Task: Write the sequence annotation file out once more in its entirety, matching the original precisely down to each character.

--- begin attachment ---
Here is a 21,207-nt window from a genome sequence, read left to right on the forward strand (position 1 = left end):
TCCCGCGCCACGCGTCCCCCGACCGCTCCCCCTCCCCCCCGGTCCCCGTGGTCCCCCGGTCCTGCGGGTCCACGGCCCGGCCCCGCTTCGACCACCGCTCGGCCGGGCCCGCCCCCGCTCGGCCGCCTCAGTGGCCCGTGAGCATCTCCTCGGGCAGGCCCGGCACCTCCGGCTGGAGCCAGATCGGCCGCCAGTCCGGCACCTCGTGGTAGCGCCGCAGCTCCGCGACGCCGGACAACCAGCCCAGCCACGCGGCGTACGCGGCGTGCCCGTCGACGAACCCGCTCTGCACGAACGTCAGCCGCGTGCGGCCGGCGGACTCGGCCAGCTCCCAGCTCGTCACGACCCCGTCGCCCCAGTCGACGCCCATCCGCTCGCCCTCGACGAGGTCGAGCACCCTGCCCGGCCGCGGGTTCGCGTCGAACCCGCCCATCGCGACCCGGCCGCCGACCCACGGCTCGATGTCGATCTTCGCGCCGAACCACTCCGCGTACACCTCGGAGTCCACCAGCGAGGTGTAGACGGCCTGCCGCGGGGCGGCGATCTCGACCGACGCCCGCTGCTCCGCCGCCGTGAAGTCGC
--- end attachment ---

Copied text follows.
Here is a 21,207-nt window from a genome sequence, read left to right on the forward strand (position 1 = left end):
TCCCGCGCCACGCGTCCCCCGACCGCTCCCCCTCCCCCCCGGTCCCCGTGGTCCCCCGGTCCTGCGGGTCCACGGCCCGGCCCCGCTTCGACCACCGCTCGGCCGGGCCCGCCCCCGCTCGGCCGCCTCAGTGGCCCGTGAGCATCTCCTCGGGCAGGCCCGGCACCTCCGGCTGGAGCCAGATCGGCCGCCAGTCCGGCACCTCGTGGTAGCGCCGCAGCTCCGCGACGCCGGACAACCAGCCCAGCCACGCGGCGTACGCGGCGTGCCCGTCGACGAACCCGCTCTGCACGAACGTCAGCCGCGTGCGGCCGGCGGACTCGGCCAGCTCCCAGCTCGTCACGACCCCGTCGCCCCAGTCGACGCCCATCCGCTCGCCCTCGACGAGGTCGAGCACCCTGCCCGGCCGCGGGTTCGCGTCGAACCCGCCCATCGCGACCCGGCCGCCGACCCACGGCTCGATGTCGATCTTCGCGCCGAACCACTCCGCGTACACCTCGGAGTCCACCAGCGAGGTGTAGACGGCCTGCCGCGGGGCGGCGATCTCGACCGACGCCCGCTGCTCCGCCGCCGTGAAGTCGC